Milliman has this example: Your plan doesn't change its premiums at all, and your income isn't changing. You auto-renew and keep receiving the same subsidy. But because of changes in the benchmark plan, you shouldn't actually be receiving the same subsidy. Although it seems to you like nothing changed — not your premium, not your income — you'll owe the IRS between $300 and $2,500 when you pay your taxes, because your subsidy should have been smaller. Unless and until HealthCare.gov is able to do this math automatically, it's up to you to figure that out.

"We get into a very dangerous situation if we just tell everybody they can just auto-enroll," Houchens said.

It pays to shop

Again, all of this is avoidable. These are the risks of auto-renewal. Anyone who goes back in to HealthCare.gov to get a new eligibility determination will see their updated subsidy as well as the current list of available plans.

If you've been on the benchmark plan and you switch to the new benchmark plan, your costs will stay exactly the same, because the subsidies work by capping how much of your income you'll have to spend for that plan. Or maybe consumers will decide it's worth the extra money to stick with the plan they have, but will get the advantage of knowing about those costs up front, rather than being hit with a tax bill.

Consumers are "largely protected if they're willing to switch plans," said Larry Levitt, vice president of special initiatives at the Kaiser Family Foundation.

But will they be willing to switch?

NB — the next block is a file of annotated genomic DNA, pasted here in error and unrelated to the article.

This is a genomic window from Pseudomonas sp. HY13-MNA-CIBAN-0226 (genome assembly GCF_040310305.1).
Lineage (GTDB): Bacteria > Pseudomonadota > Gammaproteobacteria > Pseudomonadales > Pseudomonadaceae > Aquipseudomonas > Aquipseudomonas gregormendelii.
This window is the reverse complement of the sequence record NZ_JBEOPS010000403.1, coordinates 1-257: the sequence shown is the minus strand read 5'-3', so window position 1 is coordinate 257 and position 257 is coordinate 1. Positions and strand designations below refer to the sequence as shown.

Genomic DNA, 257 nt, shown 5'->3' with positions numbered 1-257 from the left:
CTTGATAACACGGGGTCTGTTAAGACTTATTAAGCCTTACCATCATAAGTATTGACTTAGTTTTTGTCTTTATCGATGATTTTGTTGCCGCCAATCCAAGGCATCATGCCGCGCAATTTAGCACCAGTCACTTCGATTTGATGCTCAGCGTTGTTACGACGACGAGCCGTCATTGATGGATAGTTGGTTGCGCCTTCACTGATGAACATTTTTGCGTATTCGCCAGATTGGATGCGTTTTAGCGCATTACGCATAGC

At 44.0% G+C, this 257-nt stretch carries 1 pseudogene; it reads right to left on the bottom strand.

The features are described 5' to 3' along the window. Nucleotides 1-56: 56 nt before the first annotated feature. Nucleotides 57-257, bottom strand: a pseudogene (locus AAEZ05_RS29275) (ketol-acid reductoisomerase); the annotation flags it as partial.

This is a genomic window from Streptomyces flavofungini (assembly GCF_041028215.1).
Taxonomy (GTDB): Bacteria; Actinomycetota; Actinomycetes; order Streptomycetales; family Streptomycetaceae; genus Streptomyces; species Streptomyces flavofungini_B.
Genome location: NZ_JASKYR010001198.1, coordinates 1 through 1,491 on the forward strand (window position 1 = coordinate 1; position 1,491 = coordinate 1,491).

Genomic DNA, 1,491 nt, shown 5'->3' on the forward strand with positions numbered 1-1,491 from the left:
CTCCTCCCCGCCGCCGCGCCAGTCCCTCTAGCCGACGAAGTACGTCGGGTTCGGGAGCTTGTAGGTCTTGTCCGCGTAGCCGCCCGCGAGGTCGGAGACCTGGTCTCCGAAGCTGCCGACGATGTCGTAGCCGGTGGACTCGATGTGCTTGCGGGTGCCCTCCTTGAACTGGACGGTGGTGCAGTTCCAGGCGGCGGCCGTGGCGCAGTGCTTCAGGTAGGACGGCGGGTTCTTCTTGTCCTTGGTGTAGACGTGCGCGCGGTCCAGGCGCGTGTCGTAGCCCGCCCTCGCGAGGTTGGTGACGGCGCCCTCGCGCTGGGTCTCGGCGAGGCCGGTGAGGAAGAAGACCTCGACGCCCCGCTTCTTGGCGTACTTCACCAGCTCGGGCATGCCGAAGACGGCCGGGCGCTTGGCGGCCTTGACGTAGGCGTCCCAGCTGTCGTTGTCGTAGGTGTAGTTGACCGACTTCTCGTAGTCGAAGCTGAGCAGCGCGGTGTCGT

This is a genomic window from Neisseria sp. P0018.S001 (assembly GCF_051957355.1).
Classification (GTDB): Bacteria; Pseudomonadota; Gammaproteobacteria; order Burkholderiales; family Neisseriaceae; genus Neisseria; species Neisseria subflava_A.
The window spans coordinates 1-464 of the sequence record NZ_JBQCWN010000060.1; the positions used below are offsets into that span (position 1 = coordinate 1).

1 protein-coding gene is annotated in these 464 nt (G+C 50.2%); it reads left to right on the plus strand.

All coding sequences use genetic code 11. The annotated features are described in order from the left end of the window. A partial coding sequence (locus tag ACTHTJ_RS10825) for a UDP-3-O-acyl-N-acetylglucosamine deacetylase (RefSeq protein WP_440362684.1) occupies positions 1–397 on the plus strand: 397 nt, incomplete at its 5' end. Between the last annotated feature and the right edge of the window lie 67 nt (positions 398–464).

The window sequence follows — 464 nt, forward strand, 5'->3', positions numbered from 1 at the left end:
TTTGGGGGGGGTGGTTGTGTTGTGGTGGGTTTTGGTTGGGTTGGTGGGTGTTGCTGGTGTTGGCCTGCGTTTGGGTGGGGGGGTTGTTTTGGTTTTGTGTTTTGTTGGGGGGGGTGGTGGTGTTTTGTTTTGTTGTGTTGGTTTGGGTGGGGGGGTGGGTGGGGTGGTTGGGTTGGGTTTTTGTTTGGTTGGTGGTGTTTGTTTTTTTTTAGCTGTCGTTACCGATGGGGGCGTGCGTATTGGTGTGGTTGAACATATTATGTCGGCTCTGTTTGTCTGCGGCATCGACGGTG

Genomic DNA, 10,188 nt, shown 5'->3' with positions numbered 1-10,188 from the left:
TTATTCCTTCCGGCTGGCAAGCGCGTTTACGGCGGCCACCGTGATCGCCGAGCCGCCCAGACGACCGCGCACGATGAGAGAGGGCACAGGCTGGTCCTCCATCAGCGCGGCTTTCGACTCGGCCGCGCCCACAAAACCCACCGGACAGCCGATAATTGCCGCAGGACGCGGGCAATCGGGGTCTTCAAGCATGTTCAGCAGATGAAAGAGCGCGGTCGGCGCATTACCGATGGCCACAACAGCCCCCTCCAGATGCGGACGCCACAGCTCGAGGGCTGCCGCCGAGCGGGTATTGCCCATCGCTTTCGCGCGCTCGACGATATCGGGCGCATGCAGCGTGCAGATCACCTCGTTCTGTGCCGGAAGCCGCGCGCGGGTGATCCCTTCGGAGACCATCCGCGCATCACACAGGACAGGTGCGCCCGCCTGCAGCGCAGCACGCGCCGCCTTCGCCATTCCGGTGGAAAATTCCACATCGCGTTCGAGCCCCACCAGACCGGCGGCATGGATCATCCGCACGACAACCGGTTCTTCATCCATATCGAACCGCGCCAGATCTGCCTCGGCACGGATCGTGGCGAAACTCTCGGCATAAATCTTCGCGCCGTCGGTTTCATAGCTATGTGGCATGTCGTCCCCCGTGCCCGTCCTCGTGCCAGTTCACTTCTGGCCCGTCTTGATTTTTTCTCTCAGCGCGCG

Experience with Medicare's prescription-drug benefit suggests not. Once seniors pick a drug plan, they're unlikely to reenter the marketplace and shop around again, even if there's a plan that might work better for them, Levitt said. The same is true of the insurance exchange that serves federal employees — people rarely switch.

"There are lots of reasons to believe inertia will take hold here and people won't switch," Levitt said. "Betting on inertia is certainly a reasonable bet here."

But Levitt also said the Obamacare exchanges might be different. Most of the people who signed up for coverage this year were previously uninsured, so they probably haven't gotten too attached to a specific doctor yet. They likely wouldn't feel like they're losing a lot by switching to a cheaper policy, Levitt said. And the way people shopped this year indicated that they're especially price-conscious.

"I think people may shop around more than they have in the past," he said.

Complicating all of this is the auto-renewal process the administration has set up. The administration is in a tough spot on auto-renewal — it wants to keep as many of this year's 8 million sign-ups as possible, but it also wants to keep real-world premium increases in check.

"It's a really tough balance. You don't want people to end up uninsured, so you want to make renewal as easy as possible, but (you) also want to make sure people understand they have other options," Levitt said. "Auto-renewing people is not a crazy idea, but how well that works will depend a lot on the communication that goes out to people."